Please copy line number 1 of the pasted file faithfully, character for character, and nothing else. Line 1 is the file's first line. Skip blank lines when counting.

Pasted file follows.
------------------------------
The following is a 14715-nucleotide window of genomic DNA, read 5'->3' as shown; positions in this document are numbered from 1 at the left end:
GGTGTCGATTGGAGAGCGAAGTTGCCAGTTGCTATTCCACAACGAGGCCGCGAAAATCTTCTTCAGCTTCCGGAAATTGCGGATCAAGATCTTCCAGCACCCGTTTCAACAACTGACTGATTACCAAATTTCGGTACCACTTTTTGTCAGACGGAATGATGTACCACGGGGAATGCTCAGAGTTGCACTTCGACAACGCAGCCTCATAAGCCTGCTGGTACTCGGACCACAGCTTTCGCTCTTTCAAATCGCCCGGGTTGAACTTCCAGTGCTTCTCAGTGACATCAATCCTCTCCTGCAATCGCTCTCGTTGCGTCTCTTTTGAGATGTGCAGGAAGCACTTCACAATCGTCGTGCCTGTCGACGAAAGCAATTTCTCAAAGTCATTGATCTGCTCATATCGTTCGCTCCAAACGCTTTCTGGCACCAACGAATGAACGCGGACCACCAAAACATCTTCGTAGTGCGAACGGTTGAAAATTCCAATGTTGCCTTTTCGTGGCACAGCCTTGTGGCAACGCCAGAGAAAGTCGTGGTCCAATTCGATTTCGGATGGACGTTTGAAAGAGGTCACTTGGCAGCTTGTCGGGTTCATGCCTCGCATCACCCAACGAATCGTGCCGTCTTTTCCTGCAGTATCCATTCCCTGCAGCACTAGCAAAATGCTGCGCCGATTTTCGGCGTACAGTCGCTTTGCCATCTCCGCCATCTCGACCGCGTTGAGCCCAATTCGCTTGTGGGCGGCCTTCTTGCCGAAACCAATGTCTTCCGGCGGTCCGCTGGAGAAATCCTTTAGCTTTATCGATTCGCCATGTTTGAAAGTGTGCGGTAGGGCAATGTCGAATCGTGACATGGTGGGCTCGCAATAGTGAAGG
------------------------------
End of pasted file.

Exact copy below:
The following is a 14715-nucleotide window of genomic DNA, read 5'->3' as shown; positions in this document are numbered from 1 at the left end: